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“It will take an act of God for you to get pregnant

on your own...” Even now, two years after they were


spoken, those few words from our fertility specialist
still break my heart.

Contrary to the popular myth about career women,


I wasn't delaying childbearing until it was convenient.
I had always been anxious to start my family – I just
wanted to find my Prince Charming first. What I didn’t
factor in was that I wouldn’t find him until I was 37 years
old – a ripe old age in fertility terms. Instead of baby-
making the old-fashioned way, I began charting my basal
body temperature, drinking daily pots of Chinese herbal
teas that tasted like mouldy tree bark and going for
weekly acupuncture treatments. There were early
mornings at the fertility clinic for blood work and
ultrasounds, learning how to use a syringe to inject
myself in the belly with fertility drugs (sometimes in
shopping mall bathrooms!) and postponing our
wedding to save money for IVF treatments.

From Patient to
by JOANNE HORIBE

Advocate
For me, the hardest part of infertility and IVF isn't any
of the obvious things like the physical discomfort or the
huge financial cost. It's the feeling that I have no control
in this very important area of my life. On a monthly
basis, I careen from hope to despair. Every new cycle
brings fresh optimism, which spikes upward or plummets
dramatically based on the daily ultrasound report on the
size and number of my ovarian follicles and the phone
call from the lab with reports on fertilization and cell
division. Frustratingly, the results seem completely
unpredictable and unrelated to my actions, both positive
(going to yoga and taking my supplements) and negative
(sneaking in just one coffee and eating wheat and
sugar). For a self-professed control freak, this has been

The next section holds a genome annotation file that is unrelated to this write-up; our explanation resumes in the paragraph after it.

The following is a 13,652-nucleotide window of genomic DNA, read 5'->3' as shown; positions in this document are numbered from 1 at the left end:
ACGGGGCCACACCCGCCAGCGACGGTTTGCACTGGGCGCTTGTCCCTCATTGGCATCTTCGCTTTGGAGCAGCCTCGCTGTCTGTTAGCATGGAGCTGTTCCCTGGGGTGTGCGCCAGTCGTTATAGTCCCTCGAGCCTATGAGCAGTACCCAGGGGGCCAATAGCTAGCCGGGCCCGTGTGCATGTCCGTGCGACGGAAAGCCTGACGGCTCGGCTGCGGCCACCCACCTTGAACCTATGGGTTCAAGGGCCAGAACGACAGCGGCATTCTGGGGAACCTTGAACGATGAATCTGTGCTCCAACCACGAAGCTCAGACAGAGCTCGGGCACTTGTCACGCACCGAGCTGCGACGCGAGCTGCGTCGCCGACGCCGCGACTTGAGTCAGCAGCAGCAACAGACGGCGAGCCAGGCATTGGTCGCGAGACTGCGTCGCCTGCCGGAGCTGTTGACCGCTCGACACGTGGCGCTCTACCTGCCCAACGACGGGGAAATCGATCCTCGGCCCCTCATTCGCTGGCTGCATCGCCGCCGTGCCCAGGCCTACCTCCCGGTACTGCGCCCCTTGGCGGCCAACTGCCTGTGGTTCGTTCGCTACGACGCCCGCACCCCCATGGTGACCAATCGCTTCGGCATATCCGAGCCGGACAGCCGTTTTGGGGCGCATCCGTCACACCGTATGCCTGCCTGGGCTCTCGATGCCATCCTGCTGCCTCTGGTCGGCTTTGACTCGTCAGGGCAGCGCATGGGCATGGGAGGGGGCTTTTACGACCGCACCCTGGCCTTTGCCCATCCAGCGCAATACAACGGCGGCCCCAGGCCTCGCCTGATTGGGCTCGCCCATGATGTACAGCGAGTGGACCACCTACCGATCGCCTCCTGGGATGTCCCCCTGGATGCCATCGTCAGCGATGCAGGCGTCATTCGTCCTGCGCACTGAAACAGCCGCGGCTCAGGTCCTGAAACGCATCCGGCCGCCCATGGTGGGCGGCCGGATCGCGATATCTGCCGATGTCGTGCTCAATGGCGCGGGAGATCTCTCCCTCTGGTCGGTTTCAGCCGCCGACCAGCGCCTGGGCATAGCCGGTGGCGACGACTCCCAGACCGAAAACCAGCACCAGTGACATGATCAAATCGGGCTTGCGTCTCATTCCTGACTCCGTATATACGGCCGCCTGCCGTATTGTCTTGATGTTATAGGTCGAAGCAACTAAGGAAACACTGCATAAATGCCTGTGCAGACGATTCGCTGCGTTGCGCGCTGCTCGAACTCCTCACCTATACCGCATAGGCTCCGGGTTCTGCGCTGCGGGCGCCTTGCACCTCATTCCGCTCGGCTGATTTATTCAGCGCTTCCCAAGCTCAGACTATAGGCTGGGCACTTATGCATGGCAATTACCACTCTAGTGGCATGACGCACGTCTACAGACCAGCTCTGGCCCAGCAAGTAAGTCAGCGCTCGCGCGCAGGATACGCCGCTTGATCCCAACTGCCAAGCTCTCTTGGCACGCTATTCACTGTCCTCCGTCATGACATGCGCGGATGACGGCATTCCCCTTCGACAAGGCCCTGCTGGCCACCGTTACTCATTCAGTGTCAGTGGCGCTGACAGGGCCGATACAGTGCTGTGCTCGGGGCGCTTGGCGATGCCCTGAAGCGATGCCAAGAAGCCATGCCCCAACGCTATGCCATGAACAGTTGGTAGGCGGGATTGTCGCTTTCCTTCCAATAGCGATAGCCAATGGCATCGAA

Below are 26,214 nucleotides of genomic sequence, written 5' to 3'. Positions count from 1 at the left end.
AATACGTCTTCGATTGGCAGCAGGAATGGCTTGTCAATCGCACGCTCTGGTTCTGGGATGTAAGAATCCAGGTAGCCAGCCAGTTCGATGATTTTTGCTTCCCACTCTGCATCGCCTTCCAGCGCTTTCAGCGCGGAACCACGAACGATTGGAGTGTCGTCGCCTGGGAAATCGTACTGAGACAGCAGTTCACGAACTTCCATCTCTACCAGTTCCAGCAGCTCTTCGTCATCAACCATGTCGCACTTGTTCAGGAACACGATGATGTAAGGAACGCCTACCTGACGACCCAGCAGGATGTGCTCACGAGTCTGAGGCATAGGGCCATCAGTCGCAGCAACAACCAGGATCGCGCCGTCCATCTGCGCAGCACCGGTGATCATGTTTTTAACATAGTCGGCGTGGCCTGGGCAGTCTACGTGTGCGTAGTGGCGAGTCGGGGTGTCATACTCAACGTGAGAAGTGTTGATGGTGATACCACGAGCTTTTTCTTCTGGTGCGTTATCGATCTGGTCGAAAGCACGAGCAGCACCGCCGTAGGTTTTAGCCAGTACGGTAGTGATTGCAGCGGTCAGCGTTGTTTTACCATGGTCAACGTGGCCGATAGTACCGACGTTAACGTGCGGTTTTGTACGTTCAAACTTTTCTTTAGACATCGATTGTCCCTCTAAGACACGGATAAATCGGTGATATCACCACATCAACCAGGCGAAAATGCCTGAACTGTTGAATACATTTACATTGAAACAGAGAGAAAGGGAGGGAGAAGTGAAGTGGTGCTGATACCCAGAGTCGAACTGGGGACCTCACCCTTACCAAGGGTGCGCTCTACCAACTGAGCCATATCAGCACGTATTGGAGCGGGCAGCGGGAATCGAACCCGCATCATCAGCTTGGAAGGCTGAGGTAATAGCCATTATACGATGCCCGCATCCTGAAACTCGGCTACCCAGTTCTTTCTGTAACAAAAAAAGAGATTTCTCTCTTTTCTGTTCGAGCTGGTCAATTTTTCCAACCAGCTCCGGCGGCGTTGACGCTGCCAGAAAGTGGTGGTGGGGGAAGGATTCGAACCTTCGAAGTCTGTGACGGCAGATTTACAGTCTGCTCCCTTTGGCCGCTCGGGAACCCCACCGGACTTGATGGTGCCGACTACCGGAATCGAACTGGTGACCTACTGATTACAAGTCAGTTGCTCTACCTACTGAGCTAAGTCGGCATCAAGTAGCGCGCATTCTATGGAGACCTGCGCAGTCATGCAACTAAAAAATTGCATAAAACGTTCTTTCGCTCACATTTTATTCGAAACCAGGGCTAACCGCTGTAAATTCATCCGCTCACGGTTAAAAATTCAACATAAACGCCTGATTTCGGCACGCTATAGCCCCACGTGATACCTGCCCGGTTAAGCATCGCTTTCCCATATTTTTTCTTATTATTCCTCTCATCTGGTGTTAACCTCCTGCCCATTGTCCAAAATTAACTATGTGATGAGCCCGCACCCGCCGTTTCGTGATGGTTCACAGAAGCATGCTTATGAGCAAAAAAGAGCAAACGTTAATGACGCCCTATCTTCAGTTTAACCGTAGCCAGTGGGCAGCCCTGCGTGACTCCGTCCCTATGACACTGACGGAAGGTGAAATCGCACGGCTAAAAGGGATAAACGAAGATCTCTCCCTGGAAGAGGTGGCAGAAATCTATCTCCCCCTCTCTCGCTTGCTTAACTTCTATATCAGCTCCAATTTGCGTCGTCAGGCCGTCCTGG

the most difficult part of this journey.

34 Creating Families • WINTER / HIVER 2010


When I reflect upon what caused me make a difference. In November 2008, for Babies and even held bake sales
to create Conceivable Dreams, I see I boldly announced to my class that to raise funds for their IVF treatment.
that it was a way to take some control I intended to convince the Ontario I contacted Kerri and Ashley who both
over this seemingly uncontrollable government that infertility was a agreed to work with me in lobbying
thing called infertility. I certainly did- medical condition like diabetes and the Ontario government to fund IVF
n't wake up one morning and set out high blood pressure, and therefore treatments. Conceivable Dreams – the
to be the poster child for the infertile. should be funded under OHIP. At OHIP for IVF Coalition – was born!
But as I read infertility blogs and met that moment, I was unsure how I was We created a new Facebook group
women in the clinic waiting rooms,
I was astonished to discover so many
couples struggling through this alone
or anonymously online. There seemed
to be a stigma associated with infertili-
ty that stopped people from talking
about it openly with their friends and
family members. I wanted to shift the
infertility conversation from one of
shame, embarrassment and silence
to something open and courageous;
I wanted the infertility community to
have a collective voice.

But what was the common thread that


would bring us together? And what
would that collective voice say? I started
with Internet research. It seemed that
everyone had a different opinion
about which drug protocol was more
effective, which fertility doctor was the
best and whether acupuncture
improved success rates. The one thing
that everyone agreed upon was that
the financial cost of paying for IVF I wanted to shift the infertility conversation from one
treatment was crippling; for many,
of shame, embarrassment and silence to something
it meant no treatment at all.
open and courageous; I wanted the infertility
After handing over my VISA card to community to have a collective voice.
pay the $6900 cycle fee to the clinic
for my first IVF (along with an addi-
going to make all this happen, but and hoped to attract 200 members
tional $3500 to the drug store for the
saying it in front of sixty people in a few months. Within 10 days we
fertility drugs), I felt that lobbying
suddenly meant that I was committed. had 230 members. Kerri's husband
the Ontario government to fund IVF
I had to take action. Alex set to work on creating our
would be a powerful way for the
Conceivable Dreams website while
infertility community to band
I started with Facebook and stumbled Ashley reached out to her vast net-
together and speak out.
upon a Facebook group called work of friends in online chat groups.
“Support Public Funding for IVF Within weeks we had over 700
As a volunteer, I teach a personal